If a teacher is rated “developing,” explained union chief Cicarella, it means “you’re not terrible. It’s not like kids are lighting the trashcan on fire.” But “there’s clearly some gaps that have to be addressed. Kids are still learning—it’s just not where teachers need to be.”
In the new system, “you can’t stay at ‘developing’ forever,” Cicarella said.
The goal of the grading system is to ensure that all teachers are “effective.” Though it’s the middle of the five-point scale, it doesn’t mean average, Cicarella said—it denotes a level of competency. “If you’re going to be in the classroom teaching kids, there’s a level of competency you have to have.”
Cicarella said he is pleased with the way the district has handled the new system.
“It’s not usually popular for a union president to say this, but I really think there has been a good effort to be judicious on this,” he said.
Instead of automatically moving to terminate everyone who doesn’t score above a 2 over three years—a process that might lead to grade inflation—the school system is handling each teacher’s case on an individual basis.
Cicarella said the union has made sure principals and assistant principals follow the prescribed process for evaluating teachers. For example, in a handful of cases, the supervisors have failed to sit down with teachers for goal-setting at the beginning of the year. In other cases, supervisors have skipped the required thrice-a-year conferences where they are supposed to check in on teachers’ progress and discuss how to help them improve. In cases where supervisors don’t hold up their end of the bargain, teachers do not get punished, Cicarella said.
Cicarella has pushed the district to hold principals to similar consequences. Principals and assistant principals also get graded based in part on student performance, as well as on how effectively they use the teacher evaluation system to help their staff improve. So far, at least five principals have been pushed out due to poor performance.
So far, no tenured teachers have fought their removal; all agreed to go quietly without filing a labor grievance, according to union and district officials.
Following a national trend towards merit pay, teachers now stand to be rewarded for the first time for high performance on job evaluations: 47 teachers were flagged in November as potential “exemplary”; if a validator confirms that rating at the end of the year, some may be promoted this summer to a master teacher role with additional responsibilities and pay. The promotions are part of a $53 million plan to further develop the way New Haven grades, rewards and recognizes educators. The grant came from the federal government. The application calls for $5,000 bonuses for master teachers and principals; a panel of labor and management is working out the details.
So far, the biggest complaint about the evaluation system is inconsistency of implementation: Depending on who’s doing the grading, and the goals each teacher sets, a teacher may end up with a very different score.
Fired Teacher: Eval “Unfair”
One new teacher who was fired after just one year in the school district called her evaluation “very unfair.”
The teacher, whose first name is Cherylyn, joined Hill Regional Career High School as a science teacher in the fall of 2011 after teaching for one year in Milford. As a first-year teacher New Haven schools, she did not have tenure. She maintained she was not alerted of concerns about her performance until March, when the district issued her a non-renewal notice. Citing concerns about classroom management, her assistant principal put her on an improvement plan for the final three months of school.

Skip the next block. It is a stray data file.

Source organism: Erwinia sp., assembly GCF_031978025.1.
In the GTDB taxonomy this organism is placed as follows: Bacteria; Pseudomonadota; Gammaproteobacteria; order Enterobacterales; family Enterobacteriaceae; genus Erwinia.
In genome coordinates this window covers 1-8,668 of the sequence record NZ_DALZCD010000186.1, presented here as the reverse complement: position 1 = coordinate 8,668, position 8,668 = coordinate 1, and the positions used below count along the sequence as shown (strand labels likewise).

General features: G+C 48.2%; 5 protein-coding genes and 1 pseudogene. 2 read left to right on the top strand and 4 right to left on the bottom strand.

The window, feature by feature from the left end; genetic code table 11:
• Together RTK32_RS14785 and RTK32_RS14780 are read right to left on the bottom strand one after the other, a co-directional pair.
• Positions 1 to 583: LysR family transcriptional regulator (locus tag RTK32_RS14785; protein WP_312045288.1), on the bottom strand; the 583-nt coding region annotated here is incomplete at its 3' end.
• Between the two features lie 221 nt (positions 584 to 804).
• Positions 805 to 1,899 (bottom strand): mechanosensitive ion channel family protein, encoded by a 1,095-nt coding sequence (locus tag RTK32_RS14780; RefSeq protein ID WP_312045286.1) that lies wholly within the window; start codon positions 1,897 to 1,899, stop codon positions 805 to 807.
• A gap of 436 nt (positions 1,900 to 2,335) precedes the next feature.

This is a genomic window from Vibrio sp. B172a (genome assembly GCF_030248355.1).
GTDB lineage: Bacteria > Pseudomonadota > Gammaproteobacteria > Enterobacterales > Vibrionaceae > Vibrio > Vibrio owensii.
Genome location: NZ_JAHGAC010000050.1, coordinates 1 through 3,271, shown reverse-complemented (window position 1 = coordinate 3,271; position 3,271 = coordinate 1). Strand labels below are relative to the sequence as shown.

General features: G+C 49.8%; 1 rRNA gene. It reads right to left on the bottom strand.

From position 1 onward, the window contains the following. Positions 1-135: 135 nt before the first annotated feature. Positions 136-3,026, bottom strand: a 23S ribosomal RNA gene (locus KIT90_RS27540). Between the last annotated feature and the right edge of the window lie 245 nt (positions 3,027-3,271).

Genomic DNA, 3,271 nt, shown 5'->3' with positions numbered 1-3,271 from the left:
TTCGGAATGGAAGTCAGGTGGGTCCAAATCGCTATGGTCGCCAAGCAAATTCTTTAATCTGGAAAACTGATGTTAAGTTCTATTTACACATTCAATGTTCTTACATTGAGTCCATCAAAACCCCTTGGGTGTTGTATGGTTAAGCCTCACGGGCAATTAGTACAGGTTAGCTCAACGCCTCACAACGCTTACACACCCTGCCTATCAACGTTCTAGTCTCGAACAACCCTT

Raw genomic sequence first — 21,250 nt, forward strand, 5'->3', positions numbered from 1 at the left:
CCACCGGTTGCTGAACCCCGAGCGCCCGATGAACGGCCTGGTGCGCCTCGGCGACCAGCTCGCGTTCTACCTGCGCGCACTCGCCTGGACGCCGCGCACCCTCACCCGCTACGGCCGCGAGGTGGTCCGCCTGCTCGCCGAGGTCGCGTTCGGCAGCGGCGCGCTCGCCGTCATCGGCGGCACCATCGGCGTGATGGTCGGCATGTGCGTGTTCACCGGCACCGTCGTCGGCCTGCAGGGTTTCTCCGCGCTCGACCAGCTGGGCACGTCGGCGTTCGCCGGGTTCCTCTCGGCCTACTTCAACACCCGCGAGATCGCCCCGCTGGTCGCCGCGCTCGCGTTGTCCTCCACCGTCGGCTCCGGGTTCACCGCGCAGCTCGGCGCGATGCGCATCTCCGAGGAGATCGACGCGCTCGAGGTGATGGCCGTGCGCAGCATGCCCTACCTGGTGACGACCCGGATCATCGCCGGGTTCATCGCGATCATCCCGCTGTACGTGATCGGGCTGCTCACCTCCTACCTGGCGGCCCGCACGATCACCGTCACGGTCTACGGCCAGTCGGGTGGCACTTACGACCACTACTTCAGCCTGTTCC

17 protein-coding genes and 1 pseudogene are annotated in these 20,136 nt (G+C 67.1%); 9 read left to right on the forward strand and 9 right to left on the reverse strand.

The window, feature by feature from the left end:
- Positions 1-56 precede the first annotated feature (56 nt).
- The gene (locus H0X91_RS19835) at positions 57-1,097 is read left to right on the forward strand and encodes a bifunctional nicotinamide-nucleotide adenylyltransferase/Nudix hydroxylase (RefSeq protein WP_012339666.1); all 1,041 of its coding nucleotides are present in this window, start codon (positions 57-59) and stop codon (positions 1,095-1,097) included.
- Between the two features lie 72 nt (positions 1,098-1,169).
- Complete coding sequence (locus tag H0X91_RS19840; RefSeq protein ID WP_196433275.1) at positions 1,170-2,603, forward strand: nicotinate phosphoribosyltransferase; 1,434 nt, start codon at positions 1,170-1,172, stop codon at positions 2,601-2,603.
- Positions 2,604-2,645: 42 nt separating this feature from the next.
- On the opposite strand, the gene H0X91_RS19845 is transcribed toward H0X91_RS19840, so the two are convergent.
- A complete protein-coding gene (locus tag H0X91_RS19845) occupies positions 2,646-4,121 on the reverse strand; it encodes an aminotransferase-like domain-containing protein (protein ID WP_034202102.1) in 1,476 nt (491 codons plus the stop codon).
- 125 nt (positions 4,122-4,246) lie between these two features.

“There was information that I disputed that was intended to qualify my performance as very poor,” she said. She said she performed all that was asked of her in her improvement plan. She said she met the student learning goals she set at the beginning of the year in conjunction with her assistant principal, only to be told, “in the 11th hour, suddenly my goals weren’t good.” She was let go at the end of the year. As a non-tenured teacher, she did not have recourse to appeal the decision.
“The process is intended to be used wisely and fairly, but like any process, it can be manipulated,” she said. “I don’t feel like the process was any benefit to me.” She said she has since landed a job in another school district.
Asked about the scenario, Harries later said that unlike returning teachers, first-year teachers don’t get early notification in November of poor performance that may lead to termination. “We don’t want to send a discouraging sign too early,” he said. “We didn’t want, two months into their tenure, to say, ‘We’re going to fire you.’”
Supervisors wait until mid-year conferences to identify first-year teachers in the “needs improvement” category, Harries said.
Harries said in reviewing a case for possible termination, the district examines not just whether a teacher meets her student learning goals, but whether those goals were “appropriate.” In some cases, teachers were given reprieve from goals that were set too high; in others cases, the goals were set too low, he said.
Harries said simply completing the steps laid out in an improvement plan is not enough for a teacher to keep his or her job. “That’s a common misunderstanding.” If a teacher sits through a training session, but does not bring those skills back to the classroom, he said, that “is not sufficient for us [or] for our kids.”
“The steps are designed to help people be better teachers,” Harries said.
“At the end of the day, our obligation is to try and support,” Harries said, “but it’s the teacher’s obligation to improve and be a good teacher.”